House bill to fix veto may defund public defense for 2024
By Melissa Davlin, Idaho Reports
The trailer bill for a vetoed property tax bill may not provide funding for public defense for the upcoming fiscal year.
Gov. Brad Little vetoed the property tax bill on Monday, but the House voted to override the veto. The Senate may vote on whether to override the veto later today.
The original property tax bill, House Bill 292, would have double-funded public defense for fiscal year 2024 by sending $36 million to a newly established state public defense fund and $34 million to counties for public defense. The Legislature’s original intent with the state public defense overhaul was to set up transition funding for counties while transitioning to the newly overhauled system.
But the trailer bill, meant to address some of the issues Little cited if the Legislature does override the veto, funds public defense for counties for fiscal year 2023, and crosses out 2024.
The joint budget committee funded the state public defense overhaul through House bill 367, which provides $4.3 million for the set-up of the State Public Defender for fiscal year 2024. On Tuesday afternoon, the Senate sent that appropriation back to the Senate Finance Committee without comment.
The statewide public defense office isn’t meant to take over all indigent defense until 2025, with the state providing counties with transition funding to continue providing services until then.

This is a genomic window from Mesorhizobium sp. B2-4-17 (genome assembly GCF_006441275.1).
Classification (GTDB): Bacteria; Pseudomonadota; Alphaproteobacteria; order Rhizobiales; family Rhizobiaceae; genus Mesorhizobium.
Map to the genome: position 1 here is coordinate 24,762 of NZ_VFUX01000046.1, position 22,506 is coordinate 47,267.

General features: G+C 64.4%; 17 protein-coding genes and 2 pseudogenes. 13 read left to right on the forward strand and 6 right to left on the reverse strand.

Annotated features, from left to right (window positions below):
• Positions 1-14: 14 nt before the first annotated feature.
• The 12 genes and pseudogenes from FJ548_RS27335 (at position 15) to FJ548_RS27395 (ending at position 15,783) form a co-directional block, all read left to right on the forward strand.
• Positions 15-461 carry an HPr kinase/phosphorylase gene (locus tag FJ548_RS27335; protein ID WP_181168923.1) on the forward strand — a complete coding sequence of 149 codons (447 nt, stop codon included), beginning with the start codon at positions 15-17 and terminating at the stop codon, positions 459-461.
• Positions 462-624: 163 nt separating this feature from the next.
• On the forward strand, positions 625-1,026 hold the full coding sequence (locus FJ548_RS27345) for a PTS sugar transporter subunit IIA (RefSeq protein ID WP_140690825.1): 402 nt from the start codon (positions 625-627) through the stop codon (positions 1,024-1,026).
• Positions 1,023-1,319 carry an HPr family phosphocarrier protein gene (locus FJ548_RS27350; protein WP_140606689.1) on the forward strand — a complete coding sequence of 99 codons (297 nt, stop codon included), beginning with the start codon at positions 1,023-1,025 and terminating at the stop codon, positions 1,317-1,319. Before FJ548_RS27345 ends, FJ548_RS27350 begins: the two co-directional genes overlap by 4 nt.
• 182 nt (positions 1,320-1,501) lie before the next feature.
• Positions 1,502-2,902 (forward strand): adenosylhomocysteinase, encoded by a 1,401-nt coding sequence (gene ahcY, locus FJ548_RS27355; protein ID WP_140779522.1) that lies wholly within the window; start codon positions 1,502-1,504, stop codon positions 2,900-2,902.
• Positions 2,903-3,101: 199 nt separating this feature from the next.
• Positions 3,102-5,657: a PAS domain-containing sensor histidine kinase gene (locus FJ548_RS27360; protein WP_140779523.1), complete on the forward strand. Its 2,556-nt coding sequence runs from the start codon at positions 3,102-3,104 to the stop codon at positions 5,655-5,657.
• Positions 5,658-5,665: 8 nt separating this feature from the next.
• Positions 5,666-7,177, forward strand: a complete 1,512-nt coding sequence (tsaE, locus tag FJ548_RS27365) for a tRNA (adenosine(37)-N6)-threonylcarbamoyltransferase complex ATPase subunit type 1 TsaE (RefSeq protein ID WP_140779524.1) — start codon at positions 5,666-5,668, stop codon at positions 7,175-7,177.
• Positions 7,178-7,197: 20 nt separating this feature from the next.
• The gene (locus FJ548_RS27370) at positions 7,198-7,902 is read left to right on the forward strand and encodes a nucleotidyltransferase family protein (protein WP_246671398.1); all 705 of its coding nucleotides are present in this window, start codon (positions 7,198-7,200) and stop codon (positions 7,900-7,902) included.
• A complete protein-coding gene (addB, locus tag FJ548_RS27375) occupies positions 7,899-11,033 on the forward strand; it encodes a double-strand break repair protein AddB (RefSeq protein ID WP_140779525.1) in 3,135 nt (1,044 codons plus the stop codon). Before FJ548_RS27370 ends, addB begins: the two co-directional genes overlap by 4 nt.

But as written, trailer bill House Bill 367 may undo that funding. On page 6, line 20 of the bill, the year “2024” is crossed out of a paragraph outlining distribution of public defense funds to counties, before an operational State Public Defender office is established in 2025.
Fiscal year 2024 starts on July 1, 2023.
Rep. Jason Monks, R-Meridian and sponsor of the tax bills, emphasized to Idaho Reports that the legislation still gives $36 million to public defense in House Bill 292. When asked how the money will get to counties before the State Public Defender’s office is established in 2025, he said the legislature could potentially set up that transfer, or the governor’s office could transfer the money.
Monks said he was frustrated that so many issues came up with the bill after it passed both the House and Senate, even though the language in the bill has been public for weeks.
“We keep having these things come up that we go and address, and then a new something comes up,” Monks said.
Idaho Reports has put in a request for comment with the Legislative Services Office’s Budget and Policy Division.
This story was updated 5:14 pm to clarify the timeline of the State Public Defender set-up, and again at 5:43 pm to provide an update on the appropriation for the State Public Defender.